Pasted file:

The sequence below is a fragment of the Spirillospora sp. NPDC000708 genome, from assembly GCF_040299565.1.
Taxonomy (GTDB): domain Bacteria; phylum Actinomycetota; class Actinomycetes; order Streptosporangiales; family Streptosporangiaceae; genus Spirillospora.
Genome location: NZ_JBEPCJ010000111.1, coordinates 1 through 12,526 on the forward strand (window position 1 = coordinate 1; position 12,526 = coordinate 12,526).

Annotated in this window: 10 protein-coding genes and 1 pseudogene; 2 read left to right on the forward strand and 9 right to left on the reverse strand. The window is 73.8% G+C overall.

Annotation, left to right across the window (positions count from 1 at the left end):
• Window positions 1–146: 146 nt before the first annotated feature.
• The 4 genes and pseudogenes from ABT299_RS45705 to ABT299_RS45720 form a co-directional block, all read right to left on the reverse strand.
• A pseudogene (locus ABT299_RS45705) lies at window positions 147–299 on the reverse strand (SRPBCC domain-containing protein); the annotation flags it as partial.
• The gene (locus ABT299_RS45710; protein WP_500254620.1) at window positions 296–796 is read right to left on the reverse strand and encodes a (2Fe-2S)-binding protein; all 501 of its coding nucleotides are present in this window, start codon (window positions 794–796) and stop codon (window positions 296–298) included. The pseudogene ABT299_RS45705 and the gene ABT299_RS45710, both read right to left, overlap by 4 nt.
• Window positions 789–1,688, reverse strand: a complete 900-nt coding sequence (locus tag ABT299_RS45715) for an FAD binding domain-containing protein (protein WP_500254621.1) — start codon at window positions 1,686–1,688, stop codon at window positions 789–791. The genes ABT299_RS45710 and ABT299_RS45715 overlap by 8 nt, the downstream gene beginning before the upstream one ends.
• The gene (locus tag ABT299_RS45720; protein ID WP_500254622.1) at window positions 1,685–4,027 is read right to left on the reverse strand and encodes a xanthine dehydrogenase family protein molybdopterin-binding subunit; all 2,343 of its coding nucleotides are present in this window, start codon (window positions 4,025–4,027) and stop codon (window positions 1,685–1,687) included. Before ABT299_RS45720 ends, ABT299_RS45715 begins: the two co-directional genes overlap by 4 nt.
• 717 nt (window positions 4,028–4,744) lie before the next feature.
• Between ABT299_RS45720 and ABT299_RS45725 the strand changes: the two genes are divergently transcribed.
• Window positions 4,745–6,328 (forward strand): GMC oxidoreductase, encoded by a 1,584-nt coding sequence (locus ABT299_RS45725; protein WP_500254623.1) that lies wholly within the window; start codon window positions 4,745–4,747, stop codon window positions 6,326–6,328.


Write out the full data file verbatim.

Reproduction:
The sequence below is a fragment of the Spirillospora sp. NPDC000708 genome, from assembly GCF_040299565.1.
Taxonomy (GTDB): domain Bacteria; phylum Actinomycetota; class Actinomycetes; order Streptosporangiales; family Streptosporangiaceae; genus Spirillospora.
Genome location: NZ_JBEPCJ010000111.1, coordinates 1 through 12,526 on the forward strand (window position 1 = coordinate 1; position 12,526 = coordinate 12,526).

Annotated in this window: 10 protein-coding genes and 1 pseudogene; 2 read left to right on the forward strand and 9 right to left on the reverse strand. The window is 73.8% G+C overall.

Annotation, left to right across the window (positions count from 1 at the left end):
• Window positions 1–146: 146 nt before the first annotated feature.
• The 4 genes and pseudogenes from ABT299_RS45705 to ABT299_RS45720 form a co-directional block, all read right to left on the reverse strand.
• A pseudogene (locus ABT299_RS45705) lies at window positions 147–299 on the reverse strand (SRPBCC domain-containing protein); the annotation flags it as partial.
• The gene (locus ABT299_RS45710; protein WP_500254620.1) at window positions 296–796 is read right to left on the reverse strand and encodes a (2Fe-2S)-binding protein; all 501 of its coding nucleotides are present in this window, start codon (window positions 794–796) and stop codon (window positions 296–298) included. The pseudogene ABT299_RS45705 and the gene ABT299_RS45710, both read right to left, overlap by 4 nt.
• Window positions 789–1,688, reverse strand: a complete 900-nt coding sequence (locus tag ABT299_RS45715) for an FAD binding domain-containing protein (protein WP_500254621.1) — start codon at window positions 1,686–1,688, stop codon at window positions 789–791. The genes ABT299_RS45710 and ABT299_RS45715 overlap by 8 nt, the downstream gene beginning before the upstream one ends.
• The gene (locus tag ABT299_RS45720; protein ID WP_500254622.1) at window positions 1,685–4,027 is read right to left on the reverse strand and encodes a xanthine dehydrogenase family protein molybdopterin-binding subunit; all 2,343 of its coding nucleotides are present in this window, start codon (window positions 4,025–4,027) and stop codon (window positions 1,685–1,687) included. Before ABT299_RS45720 ends, ABT299_RS45715 begins: the two co-directional genes overlap by 4 nt.
• 717 nt (window positions 4,028–4,744) lie before the next feature.
• Between ABT299_RS45720 and ABT299_RS45725 the strand changes: the two genes are divergently transcribed.
• Window positions 4,745–6,328 (forward strand): GMC oxidoreductase, encoded by a 1,584-nt coding sequence (locus ABT299_RS45725; protein WP_500254623.1) that lies wholly within the window; start codon window positions 4,745–4,747, stop codon window positions 6,326–6,328.